... now with 35% more arrogance!

Monday, August 16, 2010

Build-a-Spell II: Variables

My spell-building system isn't usable yet, but I want to record my thoughts during the process, so that I don't lose anything. In my previous post about the spell-building system, I laid down some basic concepts:
  • spell forms (ranged damage spell, obstacle spell) of specific levels;
  • don't tinker with individual spell elements on a per-spell basis;
  • swap or add features into forms to create specific spells;
  • customize on a spell-list-by-spell-list basis.
So, for example, the Magic-User spell list has two ranged damage spells, Fireball and Lightning Bolt, which are both 3rd level. I want the damage for both to be level-based and identical, and the range to be level-based and identical; the difference is that Fireball creates a burst area effect at the indicated range, while Lightning Bolt can reflect or bounce. Another spell list, like Illusionist, might have ranged damage spells at a much higher base level, in exchange for other spell-list-wide features, like illusions being indefinitely renewable. For a given spell list, all spells of a given type will have similar base durations, ranges, areas, and so on.

I don't like the bulky AD&D-style spell blocks, particularly since my "similar base elements for similar spell types" approach would make the information very repetitious. So, I was working on compressing the spell blocks as much as possible. If, for example, all variable damage spells do damage equal to 1d6 x caster level or HD, I could just note that in the description of the spell list, and use a single-character code to indicate that a particular spell has variable damage ... maybe a "D", so Fireball might be written like this:
Fireball (Attack: DRA) creates a fiery explosion at the indicated location.
And Lightning Bolt becomes:
Lightning Bolt (Attack: DR) strikes target in indicated direction, can bounce.
Then something occurred to me: Fireball is a 3rd level spell with three level-based variables; Lightning Bolt is a 3rd level spell with two level-based variables plus one feature (bounce.) I could define spell level in terms of # of variables + # of extra features.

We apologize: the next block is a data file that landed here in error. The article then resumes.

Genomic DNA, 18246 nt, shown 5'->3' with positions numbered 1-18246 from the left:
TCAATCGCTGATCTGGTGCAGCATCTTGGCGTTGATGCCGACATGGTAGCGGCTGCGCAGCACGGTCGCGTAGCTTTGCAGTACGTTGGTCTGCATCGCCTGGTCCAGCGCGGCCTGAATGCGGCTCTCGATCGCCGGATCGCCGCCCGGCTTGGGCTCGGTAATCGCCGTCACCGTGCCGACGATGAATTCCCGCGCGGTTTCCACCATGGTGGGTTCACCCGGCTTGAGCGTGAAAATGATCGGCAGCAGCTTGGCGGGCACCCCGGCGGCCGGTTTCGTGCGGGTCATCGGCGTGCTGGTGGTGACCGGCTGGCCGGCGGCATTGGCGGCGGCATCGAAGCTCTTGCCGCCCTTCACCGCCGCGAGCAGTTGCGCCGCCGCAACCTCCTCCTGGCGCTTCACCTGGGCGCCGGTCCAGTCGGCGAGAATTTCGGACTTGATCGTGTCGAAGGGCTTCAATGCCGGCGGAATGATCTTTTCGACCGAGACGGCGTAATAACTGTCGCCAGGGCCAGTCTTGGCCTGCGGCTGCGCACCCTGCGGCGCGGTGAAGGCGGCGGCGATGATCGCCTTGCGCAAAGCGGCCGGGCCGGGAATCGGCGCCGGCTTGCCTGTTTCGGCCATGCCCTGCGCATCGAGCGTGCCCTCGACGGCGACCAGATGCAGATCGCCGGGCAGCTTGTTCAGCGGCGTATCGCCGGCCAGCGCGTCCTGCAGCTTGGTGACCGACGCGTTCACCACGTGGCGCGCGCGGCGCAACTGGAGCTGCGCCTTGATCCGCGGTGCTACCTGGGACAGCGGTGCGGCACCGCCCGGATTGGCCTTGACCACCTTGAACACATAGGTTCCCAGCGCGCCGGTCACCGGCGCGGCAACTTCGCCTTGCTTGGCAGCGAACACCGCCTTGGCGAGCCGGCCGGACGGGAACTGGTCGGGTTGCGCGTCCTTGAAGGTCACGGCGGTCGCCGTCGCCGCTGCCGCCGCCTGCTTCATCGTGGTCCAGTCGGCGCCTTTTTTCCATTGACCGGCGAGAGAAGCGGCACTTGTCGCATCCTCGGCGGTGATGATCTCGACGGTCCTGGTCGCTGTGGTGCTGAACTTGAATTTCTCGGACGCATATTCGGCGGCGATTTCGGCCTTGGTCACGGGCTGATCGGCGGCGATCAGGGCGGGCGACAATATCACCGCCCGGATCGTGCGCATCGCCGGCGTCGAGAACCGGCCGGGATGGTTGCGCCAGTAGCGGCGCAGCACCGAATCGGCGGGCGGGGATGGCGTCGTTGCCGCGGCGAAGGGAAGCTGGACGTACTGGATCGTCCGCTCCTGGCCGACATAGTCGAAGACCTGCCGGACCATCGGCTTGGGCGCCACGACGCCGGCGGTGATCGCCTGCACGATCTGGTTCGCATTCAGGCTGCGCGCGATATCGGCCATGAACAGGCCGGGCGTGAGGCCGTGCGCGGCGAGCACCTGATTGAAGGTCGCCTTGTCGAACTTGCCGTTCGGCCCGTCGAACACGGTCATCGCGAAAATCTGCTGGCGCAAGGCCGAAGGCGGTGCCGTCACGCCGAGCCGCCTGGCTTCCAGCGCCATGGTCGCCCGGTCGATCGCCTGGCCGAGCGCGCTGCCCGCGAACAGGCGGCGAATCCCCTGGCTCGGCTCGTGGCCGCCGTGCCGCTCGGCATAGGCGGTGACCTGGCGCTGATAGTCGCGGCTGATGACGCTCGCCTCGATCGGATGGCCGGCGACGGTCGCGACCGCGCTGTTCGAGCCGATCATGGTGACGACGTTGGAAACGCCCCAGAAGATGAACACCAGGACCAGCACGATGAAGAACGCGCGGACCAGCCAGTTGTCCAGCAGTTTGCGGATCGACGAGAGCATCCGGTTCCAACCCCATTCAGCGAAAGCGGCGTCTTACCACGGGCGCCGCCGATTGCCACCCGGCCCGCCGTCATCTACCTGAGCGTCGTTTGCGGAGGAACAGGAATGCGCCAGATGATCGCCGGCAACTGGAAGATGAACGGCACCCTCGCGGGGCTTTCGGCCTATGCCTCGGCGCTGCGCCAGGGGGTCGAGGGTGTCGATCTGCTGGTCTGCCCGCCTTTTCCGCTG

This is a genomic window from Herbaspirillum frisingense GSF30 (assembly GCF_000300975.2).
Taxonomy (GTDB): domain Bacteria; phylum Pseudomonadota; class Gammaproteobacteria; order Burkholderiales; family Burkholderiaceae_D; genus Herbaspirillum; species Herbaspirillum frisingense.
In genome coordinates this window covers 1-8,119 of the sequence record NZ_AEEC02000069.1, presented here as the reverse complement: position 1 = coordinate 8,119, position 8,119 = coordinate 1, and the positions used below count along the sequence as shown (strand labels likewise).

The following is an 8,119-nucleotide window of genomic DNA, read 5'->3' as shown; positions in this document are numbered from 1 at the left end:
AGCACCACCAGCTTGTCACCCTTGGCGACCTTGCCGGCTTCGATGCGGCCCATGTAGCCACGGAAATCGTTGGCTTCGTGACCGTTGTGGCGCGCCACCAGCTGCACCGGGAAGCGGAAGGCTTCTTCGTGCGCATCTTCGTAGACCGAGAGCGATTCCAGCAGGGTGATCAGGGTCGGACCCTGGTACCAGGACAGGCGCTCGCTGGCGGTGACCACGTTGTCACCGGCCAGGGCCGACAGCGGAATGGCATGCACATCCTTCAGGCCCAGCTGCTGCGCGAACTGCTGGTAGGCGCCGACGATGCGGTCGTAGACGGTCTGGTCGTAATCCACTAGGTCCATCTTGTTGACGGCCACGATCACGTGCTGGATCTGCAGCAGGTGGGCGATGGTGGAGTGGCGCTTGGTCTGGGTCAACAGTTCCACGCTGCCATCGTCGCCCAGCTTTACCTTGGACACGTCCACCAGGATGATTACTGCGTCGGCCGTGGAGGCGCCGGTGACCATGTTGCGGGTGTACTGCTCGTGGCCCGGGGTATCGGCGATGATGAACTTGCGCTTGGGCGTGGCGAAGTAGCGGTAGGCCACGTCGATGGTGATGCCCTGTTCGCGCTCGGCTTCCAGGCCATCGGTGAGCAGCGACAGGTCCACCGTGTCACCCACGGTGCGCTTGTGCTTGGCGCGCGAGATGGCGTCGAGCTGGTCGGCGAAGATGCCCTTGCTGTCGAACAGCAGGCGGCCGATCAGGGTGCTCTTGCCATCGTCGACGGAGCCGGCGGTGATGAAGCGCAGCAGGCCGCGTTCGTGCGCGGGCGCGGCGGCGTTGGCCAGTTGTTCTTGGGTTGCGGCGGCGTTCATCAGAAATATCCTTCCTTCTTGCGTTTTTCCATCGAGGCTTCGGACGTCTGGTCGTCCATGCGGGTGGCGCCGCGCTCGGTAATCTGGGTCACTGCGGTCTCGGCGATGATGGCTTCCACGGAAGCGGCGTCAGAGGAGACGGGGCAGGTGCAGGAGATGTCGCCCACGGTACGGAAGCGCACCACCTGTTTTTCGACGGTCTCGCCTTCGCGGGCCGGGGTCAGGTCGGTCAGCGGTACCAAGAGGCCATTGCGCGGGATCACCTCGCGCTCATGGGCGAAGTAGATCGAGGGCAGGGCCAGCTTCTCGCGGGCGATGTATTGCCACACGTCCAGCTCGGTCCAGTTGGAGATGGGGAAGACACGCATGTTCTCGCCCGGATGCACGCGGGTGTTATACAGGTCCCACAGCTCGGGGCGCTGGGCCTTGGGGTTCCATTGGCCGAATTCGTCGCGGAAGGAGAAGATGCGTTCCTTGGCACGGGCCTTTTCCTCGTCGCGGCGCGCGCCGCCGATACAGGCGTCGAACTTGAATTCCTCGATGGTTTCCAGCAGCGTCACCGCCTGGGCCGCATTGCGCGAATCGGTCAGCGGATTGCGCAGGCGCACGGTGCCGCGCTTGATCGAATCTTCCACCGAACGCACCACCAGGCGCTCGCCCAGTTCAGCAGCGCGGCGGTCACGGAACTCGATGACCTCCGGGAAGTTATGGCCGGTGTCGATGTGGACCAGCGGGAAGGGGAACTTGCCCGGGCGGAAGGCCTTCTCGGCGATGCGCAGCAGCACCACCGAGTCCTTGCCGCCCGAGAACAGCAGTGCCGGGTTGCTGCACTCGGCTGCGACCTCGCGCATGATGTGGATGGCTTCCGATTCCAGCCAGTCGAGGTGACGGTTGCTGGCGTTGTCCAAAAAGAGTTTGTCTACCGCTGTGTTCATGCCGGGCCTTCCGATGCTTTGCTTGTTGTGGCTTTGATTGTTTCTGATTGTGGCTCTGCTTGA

Cantrips (0-level spell effects) have no variables and no real features; they duplicate ordinary actions, but suspend one requirement normally associated with those actions. A Spice cantrip duplicates the action of sprinkling spice on something, but suspends the requirement of having that spice physically on-hand; a Gather cantrip duplicates the action of gathering nearby items into a pile, but suspends the requirement of actually touching the items. Adding a feature -- expanding Spice into a generic small quantity of substance creation spell, Create Ingredient -- would make the spell 1st level; its range, quantity created, duration, and other factors would be fixed, but would be better than the equivalent cantrip. Similarly, adding variable range to a Gather cantrip to define a Snatch Item spell would make the spell 1st level; its range would be something like 1" x level.

I haven't fully tested this against the existing spell list, but it looks promising.


  1. Normally I'm not a big fan of build-a-spell formulas, but when I notice that your four guiding principles are the exact reasons that I don't like other spell building guides, I'm all for this.

    Cool stuff.

  2. I've started to analyze the existing LBB spells to see if they'll fit reasonably into the simple framework above; I'll explore them in a couple posts.

    But yeah, I don't like many build-a-spell formulas, because then you need stats for individual spell ranges, durations, and the like, and it's harder to remember stuff off the top of your head. Better to say that all 1sr level spells last one base unit of time, all 2nd level spells last a larger base unit, and so on, unless the spell includes Variable Duration, which is 1 unit/level. Then, all you need to remember is what the base units are for all spell levels, or all spells of a given type.

  3. Thanks for bringing this to my attention! Awesome, plain and simply put!


  4. @The Bane: You might want to check later stuff I've been doing along these lines, though. These early posts are mainly useful for looking at the background behind what I'm trying to do.

    I do want to create a full-fledged cantrip system based on what I describe here, though.